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Harvey Philip SPECTOR





Phil Spector, shown here during opening statements on April 25, 2007, is standing trial for the 2003 shooting of actress Lana Clarkson. The pop music legend, 67, faces 15 years to life if convicted of murder and another 10 years if the jury finds he used a gun in the shooting.



Clarkson, 40, met Spector on Feb. 2, 2003, at the Foundation Room, the VIP club in the House of Blues, the Sunset Strip music venue. She was working as a hostess to make ends meet while she continued seeking acting jobs. According to prosecutors, Clarkson, who was 5 feet 11 inches tall, initially took Spector, who is 5 feet 4 inches tall and who was wearing a shoulder-length brown hair piece at the time, for a woman.



Phil Spector and Lana Clarkson rode in his chauffeured Mercedes limousine 40 miles from the music club to the producer's mansion in Alhambra, a middle-class suburb. Known as The Castle, the turreted house sat on three acres surrounded by a gate and had 33 rooms.



According to a chauffeur, Spector opened this rear door at about 5 a.m., about two hours after he entered the residence with Clarkson. The driver, Adriano DeSouza, told police Spector had blood on his hands and was carrying a gun. "I think I killed somebody," DeSouza quoted Spector as saying. The defense disputes that statement.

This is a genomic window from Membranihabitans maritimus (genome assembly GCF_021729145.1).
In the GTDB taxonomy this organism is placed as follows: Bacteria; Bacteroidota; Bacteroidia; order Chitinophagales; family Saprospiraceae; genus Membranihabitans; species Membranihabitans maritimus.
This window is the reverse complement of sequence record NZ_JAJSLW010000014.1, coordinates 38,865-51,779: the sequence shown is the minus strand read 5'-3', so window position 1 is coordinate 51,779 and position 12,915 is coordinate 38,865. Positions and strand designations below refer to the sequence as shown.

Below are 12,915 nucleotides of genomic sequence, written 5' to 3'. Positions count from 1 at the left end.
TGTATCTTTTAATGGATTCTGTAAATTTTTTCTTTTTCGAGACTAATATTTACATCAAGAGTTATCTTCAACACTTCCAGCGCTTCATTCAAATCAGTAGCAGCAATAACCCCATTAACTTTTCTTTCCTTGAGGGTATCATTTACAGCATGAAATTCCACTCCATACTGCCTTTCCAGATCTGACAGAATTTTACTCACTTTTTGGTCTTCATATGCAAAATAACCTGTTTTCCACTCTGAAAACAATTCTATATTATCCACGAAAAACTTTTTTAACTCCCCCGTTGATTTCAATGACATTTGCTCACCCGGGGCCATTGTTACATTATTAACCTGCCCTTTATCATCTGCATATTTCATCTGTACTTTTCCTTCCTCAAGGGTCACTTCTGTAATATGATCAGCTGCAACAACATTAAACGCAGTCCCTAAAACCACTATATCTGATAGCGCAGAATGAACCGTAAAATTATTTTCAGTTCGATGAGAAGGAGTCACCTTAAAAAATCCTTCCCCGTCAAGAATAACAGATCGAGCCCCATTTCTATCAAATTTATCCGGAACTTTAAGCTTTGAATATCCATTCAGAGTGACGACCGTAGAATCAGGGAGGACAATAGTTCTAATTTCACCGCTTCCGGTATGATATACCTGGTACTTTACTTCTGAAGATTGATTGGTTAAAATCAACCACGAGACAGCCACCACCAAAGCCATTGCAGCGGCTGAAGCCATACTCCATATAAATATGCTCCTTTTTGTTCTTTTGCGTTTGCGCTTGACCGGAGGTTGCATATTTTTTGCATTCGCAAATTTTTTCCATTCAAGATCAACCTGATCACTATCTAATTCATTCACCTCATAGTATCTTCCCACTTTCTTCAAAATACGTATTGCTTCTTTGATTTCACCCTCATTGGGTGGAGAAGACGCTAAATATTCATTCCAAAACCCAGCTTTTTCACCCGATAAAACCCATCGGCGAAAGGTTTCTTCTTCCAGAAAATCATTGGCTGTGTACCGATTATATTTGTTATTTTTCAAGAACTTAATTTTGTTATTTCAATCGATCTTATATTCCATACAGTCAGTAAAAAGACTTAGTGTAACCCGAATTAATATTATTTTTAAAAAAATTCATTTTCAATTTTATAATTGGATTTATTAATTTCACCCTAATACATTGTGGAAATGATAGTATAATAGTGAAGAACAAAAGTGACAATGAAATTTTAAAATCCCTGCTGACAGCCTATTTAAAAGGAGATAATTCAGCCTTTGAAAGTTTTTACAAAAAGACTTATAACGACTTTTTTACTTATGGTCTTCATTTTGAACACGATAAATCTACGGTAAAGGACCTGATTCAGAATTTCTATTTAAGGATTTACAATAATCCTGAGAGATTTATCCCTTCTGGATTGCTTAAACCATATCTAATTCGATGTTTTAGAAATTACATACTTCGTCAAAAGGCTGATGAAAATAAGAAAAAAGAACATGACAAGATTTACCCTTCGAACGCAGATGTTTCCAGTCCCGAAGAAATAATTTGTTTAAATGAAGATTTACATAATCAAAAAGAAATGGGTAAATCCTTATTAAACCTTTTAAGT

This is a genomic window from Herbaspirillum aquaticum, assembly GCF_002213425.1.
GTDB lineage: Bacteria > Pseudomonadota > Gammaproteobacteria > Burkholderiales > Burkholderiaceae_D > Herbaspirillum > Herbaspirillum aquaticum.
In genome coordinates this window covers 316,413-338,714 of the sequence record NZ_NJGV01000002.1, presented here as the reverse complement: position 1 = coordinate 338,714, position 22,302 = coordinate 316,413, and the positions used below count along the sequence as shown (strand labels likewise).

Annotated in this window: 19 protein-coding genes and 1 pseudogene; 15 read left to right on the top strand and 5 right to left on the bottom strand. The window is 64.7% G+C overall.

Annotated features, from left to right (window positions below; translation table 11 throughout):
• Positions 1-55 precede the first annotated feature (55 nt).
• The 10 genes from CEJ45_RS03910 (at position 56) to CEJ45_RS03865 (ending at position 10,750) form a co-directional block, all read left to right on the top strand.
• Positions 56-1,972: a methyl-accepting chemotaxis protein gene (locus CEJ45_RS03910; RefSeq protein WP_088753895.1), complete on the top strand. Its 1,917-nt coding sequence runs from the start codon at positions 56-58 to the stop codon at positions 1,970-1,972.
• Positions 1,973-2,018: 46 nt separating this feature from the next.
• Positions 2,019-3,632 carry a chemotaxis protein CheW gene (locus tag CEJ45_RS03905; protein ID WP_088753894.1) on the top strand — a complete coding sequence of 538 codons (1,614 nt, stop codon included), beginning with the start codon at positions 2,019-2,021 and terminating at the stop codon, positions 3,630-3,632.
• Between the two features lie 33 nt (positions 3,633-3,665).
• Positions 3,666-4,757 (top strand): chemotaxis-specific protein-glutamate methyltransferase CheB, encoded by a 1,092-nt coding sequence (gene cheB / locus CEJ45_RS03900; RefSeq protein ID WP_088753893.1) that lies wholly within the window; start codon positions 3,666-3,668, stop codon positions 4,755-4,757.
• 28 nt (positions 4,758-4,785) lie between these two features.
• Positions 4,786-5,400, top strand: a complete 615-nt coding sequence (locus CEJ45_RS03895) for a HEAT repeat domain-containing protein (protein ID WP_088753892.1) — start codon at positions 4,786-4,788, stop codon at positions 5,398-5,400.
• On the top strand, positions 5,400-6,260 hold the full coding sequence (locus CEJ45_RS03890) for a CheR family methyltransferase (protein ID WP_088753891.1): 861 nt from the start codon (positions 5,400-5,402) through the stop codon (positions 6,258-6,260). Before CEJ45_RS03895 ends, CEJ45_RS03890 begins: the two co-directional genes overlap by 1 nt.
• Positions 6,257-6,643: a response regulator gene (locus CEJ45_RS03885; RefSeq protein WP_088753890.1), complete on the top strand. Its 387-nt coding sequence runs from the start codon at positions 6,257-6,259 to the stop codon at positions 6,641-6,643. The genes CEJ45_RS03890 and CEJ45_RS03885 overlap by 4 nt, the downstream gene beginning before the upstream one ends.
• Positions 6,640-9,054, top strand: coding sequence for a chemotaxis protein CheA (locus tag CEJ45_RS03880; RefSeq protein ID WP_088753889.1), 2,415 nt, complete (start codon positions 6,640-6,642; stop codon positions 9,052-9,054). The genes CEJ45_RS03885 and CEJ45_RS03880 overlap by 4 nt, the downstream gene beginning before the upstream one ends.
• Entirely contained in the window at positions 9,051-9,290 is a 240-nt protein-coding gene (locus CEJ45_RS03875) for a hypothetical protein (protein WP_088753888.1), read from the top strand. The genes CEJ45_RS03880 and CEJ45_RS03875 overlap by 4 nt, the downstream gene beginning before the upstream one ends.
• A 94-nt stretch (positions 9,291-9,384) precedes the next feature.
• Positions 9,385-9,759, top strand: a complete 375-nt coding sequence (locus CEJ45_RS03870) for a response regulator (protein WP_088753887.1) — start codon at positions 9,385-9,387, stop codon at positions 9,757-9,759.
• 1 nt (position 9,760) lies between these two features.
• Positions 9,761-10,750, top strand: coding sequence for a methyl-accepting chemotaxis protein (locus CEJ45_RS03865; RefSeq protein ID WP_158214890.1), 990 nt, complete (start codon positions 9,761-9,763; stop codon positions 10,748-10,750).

Clarkson died from a gunshot wound inside her mouth. She was sitting in a chair in the foyer of The Castle at the time of her death.



Clarkson was killed by a single bullet from a .38-caliber Colt Cobra. Four rounds still loaded in that handgun were "+P", which has been described by authorities as an "obscure" type of ammunition. There were 11 other guns in the house, and some were loaded with "+P", which, according to prosecutors, proves the gun belonged to Spector, not Clarkson.



A holster the size of the Colt Cobra was found inside the top drawer of a dresser in the foyer of Phil Spector's home.



In a powder room off the foyer, police recovered a cloth diaper soaked with Clarkson's blood. They also found a used cocktail glass.



Clarkson's blood was also found on stairs leading to the mansion's second floor. Prosecutors claim Spector engaged in a "pathetic" clean-up attempt instead of phoning for an ambulance.



In Phil Spector's living room, detectives found lit candles, an empty bottle of tequila and a cocktail glass.



In her opening statement, a lawyer for Spector said DNA from the tops of the bullets loaded in the Colt Cobra the part touched when loading a gun matched Clarkson's DNA and that of a second, unknown individual, but not Spector.

But during the prosecution's case, a criminalist testified that Clarkson's DNA was actually found in an area that included the tips of the bullet. Prosecutors suggested the DNA was from spots of blood thrown from her mouth when the gun discharged.